Today in Philippine history, May 6, 1662, Governor de Lara ordered abandonment of forts in Zamboanga, Ternate

Thursday May 05, 2016 ()

On May 6, 1662, a council presided over by Governor-general Manrique de Lara resolved to abandon the fort of Zamboanga, La Sabanilla and Iligan in Mindanao, and Ternate in the Moluccas and ordered its troops to withdraw to Manila. The concentration of Spanish forces in Manila was in hurried preparation for its defense due to the treat of invasion of Chinese corsair, Koxinga (or Keu-Seng). The fort of Surigao, then called Caraga was the only one preserved.

Statue of Koxinga
(Statue of Koxinga)

Manila was in fearful panic on account of the claim of Koxinga that the realm of the Filipinas should render him homage and be declared his tributary under the penalty of his going with his squadrons to destroy the Spaniards as he had done with the Dutch expelling from from Formosa (present day Taiwan). This embassy was brought to Manila by the Dominican father Fray Victorio Ricci (Riccio).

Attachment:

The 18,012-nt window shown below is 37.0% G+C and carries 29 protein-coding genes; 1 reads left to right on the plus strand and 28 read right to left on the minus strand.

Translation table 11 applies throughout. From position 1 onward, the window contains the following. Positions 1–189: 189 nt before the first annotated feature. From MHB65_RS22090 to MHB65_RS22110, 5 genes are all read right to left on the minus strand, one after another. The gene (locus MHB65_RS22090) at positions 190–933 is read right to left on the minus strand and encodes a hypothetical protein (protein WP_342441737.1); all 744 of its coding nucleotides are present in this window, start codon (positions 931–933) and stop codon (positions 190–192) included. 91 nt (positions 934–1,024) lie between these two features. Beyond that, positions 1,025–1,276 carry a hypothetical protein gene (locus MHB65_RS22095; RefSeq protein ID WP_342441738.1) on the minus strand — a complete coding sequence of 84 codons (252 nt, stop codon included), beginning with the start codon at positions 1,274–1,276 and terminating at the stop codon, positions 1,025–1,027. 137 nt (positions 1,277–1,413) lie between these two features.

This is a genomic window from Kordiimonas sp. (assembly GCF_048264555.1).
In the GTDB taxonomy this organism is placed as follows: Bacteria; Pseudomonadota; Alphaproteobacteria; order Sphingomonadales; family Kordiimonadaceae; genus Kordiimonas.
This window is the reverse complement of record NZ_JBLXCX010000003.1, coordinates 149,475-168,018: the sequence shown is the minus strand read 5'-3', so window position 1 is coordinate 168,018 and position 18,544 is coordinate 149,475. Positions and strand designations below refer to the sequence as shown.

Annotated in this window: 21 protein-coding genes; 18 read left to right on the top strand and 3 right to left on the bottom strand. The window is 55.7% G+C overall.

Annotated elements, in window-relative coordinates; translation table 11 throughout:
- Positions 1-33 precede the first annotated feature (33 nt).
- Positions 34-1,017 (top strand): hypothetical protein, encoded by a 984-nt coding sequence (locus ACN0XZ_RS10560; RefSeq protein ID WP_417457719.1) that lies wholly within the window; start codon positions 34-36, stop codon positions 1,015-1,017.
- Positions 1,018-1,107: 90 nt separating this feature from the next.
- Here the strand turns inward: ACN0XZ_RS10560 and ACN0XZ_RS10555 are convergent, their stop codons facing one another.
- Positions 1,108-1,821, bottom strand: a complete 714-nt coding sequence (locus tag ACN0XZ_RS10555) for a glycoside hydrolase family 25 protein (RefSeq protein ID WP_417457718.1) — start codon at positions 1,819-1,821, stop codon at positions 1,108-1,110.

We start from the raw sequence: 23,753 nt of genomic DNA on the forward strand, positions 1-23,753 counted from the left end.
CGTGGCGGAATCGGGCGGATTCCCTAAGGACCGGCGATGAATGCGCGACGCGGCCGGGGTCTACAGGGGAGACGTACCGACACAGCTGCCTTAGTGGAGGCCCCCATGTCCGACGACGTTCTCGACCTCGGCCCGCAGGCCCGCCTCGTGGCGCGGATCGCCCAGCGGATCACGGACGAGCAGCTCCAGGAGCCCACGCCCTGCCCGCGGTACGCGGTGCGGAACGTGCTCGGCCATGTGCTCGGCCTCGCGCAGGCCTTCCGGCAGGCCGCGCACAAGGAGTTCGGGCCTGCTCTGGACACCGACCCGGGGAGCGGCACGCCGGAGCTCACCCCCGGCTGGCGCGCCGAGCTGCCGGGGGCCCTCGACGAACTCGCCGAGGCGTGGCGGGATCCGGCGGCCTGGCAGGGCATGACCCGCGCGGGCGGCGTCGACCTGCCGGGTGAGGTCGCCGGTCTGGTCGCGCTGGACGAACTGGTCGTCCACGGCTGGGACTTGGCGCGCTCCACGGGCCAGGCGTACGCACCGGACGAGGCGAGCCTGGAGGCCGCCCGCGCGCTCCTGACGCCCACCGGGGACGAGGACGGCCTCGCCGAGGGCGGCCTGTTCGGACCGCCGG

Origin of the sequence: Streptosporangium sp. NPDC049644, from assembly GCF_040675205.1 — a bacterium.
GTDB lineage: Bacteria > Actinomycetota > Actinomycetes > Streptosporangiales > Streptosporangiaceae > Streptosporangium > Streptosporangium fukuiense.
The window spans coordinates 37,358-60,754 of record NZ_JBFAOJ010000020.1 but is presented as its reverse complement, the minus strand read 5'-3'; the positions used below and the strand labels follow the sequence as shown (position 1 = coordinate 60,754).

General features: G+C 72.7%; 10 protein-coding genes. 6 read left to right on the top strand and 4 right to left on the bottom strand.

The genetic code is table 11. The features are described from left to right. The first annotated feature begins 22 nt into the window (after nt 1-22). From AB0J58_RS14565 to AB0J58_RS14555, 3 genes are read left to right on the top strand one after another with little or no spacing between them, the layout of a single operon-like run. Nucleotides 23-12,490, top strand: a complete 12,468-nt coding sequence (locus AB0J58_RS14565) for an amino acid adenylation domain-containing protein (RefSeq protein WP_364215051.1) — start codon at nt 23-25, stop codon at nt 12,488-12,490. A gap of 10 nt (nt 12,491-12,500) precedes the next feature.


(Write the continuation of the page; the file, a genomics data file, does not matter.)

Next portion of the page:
Consequently, there were indignation against the Chinese residents of Manila which resulted in a brief Chinese insurrection but was later subdued. Eventually, the Chinese were expelled from the country as a precaution that the Chinese might come to aid Kue-seng.

The abandonment of forts left Mindanao and the Visayan islands in unprotected state, exposed to the vengeance of the Moros, who bore moral hatred for having become Christians.

Upon news that the Spaniards were involved in so tremendous conflict made the Moros in the south, once again, masters of land and sea.

The Datus of Sulu, Tawi-Tawi, Lacay-Lacay, and Tuptup, equipped about 60 vessels, and, dividing their forces into several small squadrons, sacked and burned the many villages including Poro, Baybay, Sogor, Cabalian, Basey, Dangajon, Guinobatan, and Capul. They went even to the mountains in pursuit of the Spaniards and Christian natives; and all whom they caught were carried away as captives, killing many of all ages.


  1. The Philippines Volume II, John Foreman, Filipiniana Book Guild, 1906
  2. The Philippine Islands, 1493-1803, Volume XLI, 1691-1700, Emma Blair, AH Clark Company, Ohio, 1906
  3. Proto credit:


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